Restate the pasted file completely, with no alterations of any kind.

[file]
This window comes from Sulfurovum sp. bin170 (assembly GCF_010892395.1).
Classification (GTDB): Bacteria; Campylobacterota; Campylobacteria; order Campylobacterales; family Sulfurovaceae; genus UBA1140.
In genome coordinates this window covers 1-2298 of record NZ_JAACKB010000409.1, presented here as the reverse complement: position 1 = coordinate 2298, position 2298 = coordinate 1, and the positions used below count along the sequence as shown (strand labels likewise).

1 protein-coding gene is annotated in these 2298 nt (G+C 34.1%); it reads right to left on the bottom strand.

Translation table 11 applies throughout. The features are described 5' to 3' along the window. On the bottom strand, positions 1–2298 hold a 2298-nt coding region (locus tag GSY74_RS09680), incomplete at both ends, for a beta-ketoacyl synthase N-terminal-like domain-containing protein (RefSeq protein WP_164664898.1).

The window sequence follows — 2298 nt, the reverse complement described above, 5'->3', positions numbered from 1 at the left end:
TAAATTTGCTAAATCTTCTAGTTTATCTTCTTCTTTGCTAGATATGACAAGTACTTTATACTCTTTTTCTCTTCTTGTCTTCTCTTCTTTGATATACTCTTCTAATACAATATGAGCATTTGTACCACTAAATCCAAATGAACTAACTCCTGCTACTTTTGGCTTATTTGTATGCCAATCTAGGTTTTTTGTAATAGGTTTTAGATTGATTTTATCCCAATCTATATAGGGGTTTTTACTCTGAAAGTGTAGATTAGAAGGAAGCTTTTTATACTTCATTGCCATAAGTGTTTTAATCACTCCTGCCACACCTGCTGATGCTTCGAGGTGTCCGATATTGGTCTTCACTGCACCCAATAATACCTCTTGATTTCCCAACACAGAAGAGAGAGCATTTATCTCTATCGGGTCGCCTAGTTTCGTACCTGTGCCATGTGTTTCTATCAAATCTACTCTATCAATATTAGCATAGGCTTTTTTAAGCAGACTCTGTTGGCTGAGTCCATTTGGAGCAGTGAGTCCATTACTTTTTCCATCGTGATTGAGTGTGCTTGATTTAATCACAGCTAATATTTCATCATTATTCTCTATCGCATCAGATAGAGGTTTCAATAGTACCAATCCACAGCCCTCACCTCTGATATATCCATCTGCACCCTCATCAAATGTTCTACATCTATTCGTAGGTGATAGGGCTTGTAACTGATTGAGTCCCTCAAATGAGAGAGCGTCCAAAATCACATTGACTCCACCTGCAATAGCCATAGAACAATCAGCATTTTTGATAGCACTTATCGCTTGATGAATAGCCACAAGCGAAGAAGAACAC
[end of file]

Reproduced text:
This window comes from Sulfurovum sp. bin170 (assembly GCF_010892395.1).
Classification (GTDB): Bacteria; Campylobacterota; Campylobacteria; order Campylobacterales; family Sulfurovaceae; genus UBA1140.
In genome coordinates this window covers 1-2298 of record NZ_JAACKB010000409.1, presented here as the reverse complement: position 1 = coordinate 2298, position 2298 = coordinate 1, and the positions used below count along the sequence as shown (strand labels likewise).

1 protein-coding gene is annotated in these 2298 nt (G+C 34.1%); it reads right to left on the bottom strand.

Translation table 11 applies throughout. The features are described 5' to 3' along the window. On the bottom strand, positions 1–2298 hold a 2298-nt coding region (locus tag GSY74_RS09680), incomplete at both ends, for a beta-ketoacyl synthase N-terminal-like domain-containing protein (RefSeq protein WP_164664898.1).

The window sequence follows — 2298 nt, the reverse complement described above, 5'->3', positions numbered from 1 at the left end:
TAAATTTGCTAAATCTTCTAGTTTATCTTCTTCTTTGCTAGATATGACAAGTACTTTATACTCTTTTTCTCTTCTTGTCTTCTCTTCTTTGATATACTCTTCTAATACAATATGAGCATTTGTACCACTAAATCCAAATGAACTAACTCCTGCTACTTTTGGCTTATTTGTATGCCAATCTAGGTTTTTTGTAATAGGTTTTAGATTGATTTTATCCCAATCTATATAGGGGTTTTTACTCTGAAAGTGTAGATTAGAAGGAAGCTTTTTATACTTCATTGCCATAAGTGTTTTAATCACTCCTGCCACACCTGCTGATGCTTCGAGGTGTCCGATATTGGTCTTCACTGCACCCAATAATACCTCTTGATTTCCCAACACAGAAGAGAGAGCATTTATCTCTATCGGGTCGCCTAGTTTCGTACCTGTGCCATGTGTTTCTATCAAATCTACTCTATCAATATTAGCATAGGCTTTTTTAAGCAGACTCTGTTGGCTGAGTCCATTTGGAGCAGTGAGTCCATTACTTTTTCCATCGTGATTGAGTGTGCTTGATTTAATCACAGCTAATATTTCATCATTATTCTCTATCGCATCAGATAGAGGTTTCAATAGTACCAATCCACAGCCCTCACCTCTGATATATCCATCTGCACCCTCATCAAATGTTCTACATCTATTCGTAGGTGATAGGGCTTGTAACTGATTGAGTCCCTCAAATGAGAGAGCGTCCAAAATCACATTGACTCCACCTGCAATAGCCATAGAACAATCAGCATTTTTGATAGCACTTATCGCTTGATGAATAGCCACAAGCGAAGAAGAACAC